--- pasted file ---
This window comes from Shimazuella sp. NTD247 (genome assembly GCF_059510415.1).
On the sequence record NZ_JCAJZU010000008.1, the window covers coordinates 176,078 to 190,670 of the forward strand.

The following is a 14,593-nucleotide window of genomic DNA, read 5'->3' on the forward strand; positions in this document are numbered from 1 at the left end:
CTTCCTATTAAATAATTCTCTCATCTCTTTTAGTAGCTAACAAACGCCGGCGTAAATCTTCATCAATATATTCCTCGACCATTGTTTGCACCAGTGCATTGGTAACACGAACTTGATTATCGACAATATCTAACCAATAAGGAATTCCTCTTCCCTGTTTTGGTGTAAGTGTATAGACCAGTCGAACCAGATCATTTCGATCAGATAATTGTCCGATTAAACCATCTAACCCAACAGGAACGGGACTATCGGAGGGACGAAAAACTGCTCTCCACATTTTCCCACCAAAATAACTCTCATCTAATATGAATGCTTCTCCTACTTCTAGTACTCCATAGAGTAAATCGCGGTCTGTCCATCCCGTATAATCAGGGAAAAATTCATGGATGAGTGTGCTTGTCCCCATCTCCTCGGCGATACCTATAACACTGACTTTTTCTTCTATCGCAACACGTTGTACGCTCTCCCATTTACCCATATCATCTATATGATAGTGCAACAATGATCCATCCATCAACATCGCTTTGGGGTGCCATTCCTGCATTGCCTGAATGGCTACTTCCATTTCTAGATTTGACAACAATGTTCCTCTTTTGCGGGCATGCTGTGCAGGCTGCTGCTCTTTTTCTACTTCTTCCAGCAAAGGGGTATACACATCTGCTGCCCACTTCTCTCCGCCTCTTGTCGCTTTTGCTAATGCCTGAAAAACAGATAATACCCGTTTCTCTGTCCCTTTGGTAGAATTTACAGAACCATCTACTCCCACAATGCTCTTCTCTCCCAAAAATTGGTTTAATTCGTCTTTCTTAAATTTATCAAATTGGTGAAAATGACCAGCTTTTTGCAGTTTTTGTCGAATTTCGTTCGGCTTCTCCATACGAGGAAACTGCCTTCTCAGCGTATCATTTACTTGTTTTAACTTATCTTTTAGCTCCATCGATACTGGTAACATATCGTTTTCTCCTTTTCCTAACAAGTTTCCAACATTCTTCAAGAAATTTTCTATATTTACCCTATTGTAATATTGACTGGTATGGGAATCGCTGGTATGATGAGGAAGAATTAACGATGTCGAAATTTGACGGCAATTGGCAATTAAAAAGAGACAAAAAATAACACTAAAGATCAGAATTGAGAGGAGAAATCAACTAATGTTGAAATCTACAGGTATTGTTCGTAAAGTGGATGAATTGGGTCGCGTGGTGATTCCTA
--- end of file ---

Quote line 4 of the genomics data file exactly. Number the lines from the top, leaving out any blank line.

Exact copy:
CTTCCTATTAAATAATTCTCTCATCTCTTTTAGTAGCTAACAAACGCCGGCGTAAATCTTCATCAATATATTCCTCGACCATTGTTTGCACCAGTGCATTGGTAACACGAACTTGATTATCGACAATATCTAACCAATAAGGAATTCCTCTTCCCTGTTTTGGTGTAAGTGTATAGACCAGTCGAACCAGATCATTTCGATCAGATAATTGTCCGATTAAACCATCTAACCCAACAGGAACGGGACTATCGGAGGGACGAAAAACTGCTCTCCACATTTTCCCACCAAAATAACTCTCATCTAATATGAATGCTTCTCCTACTTCTAGTACTCCATAGAGTAAATCGCGGTCTGTCCATCCCGTATAATCAGGGAAAAATTCATGGATGAGTGTGCTTGTCCCCATCTCCTCGGCGATACCTATAACACTGACTTTTTCTTCTATCGCAACACGTTGTACGCTCTCCCATTTACCCATATCATCTATATGATAGTGCAACAATGATCCATCCATCAACATCGCTTTGGGGTGCCATTCCTGCATTGCCTGAATGGCTACTTCCATTTCTAGATTTGACAACAATGTTCCTCTTTTGCGGGCATGCTGTGCAGGCTGCTGCTCTTTTTCTACTTCTTCCAGCAAAGGGGTATACACATCTGCTGCCCACTTCTCTCCGCCTCTTGTCGCTTTTGCTAATGCCTGAAAAACAGATAATACCCGTTTCTCTGTCCCTTTGGTAGAATTTACAGAACCATCTACTCCCACAATGCTCTTCTCTCCCAAAAATTGGTTTAATTCGTCTTTCTTAAATTTATCAAATTGGTGAAAATGACCAGCTTTTTGCAGTTTTTGTCGAATTTCGTTCGGCTTCTCCATACGAGGAAACTGCCTTCTCAGCGTATCATTTACTTGTTTTAACTTATCTTTTAGCTCCATCGATACTGGTAACATATCGTTTTCTCCTTTTCCTAACAAGTTTCCAACATTCTTCAAGAAATTTTCTATATTTACCCTATTGTAATATTGACTGGTATGGGAATCGCTGGTATGATGAGGAAGAATTAACGATGTCGAAATTTGACGGCAATTGGCAATTAAAAAGAGACAAAAAATAACACTAAAGATCAGAATTGAGAGGAGAAATCAACTAATGTTGAAATCTACAGGTATTGTTCGTAAAGTGGATGAATTGGGTCGCGTGGTGATTCCTA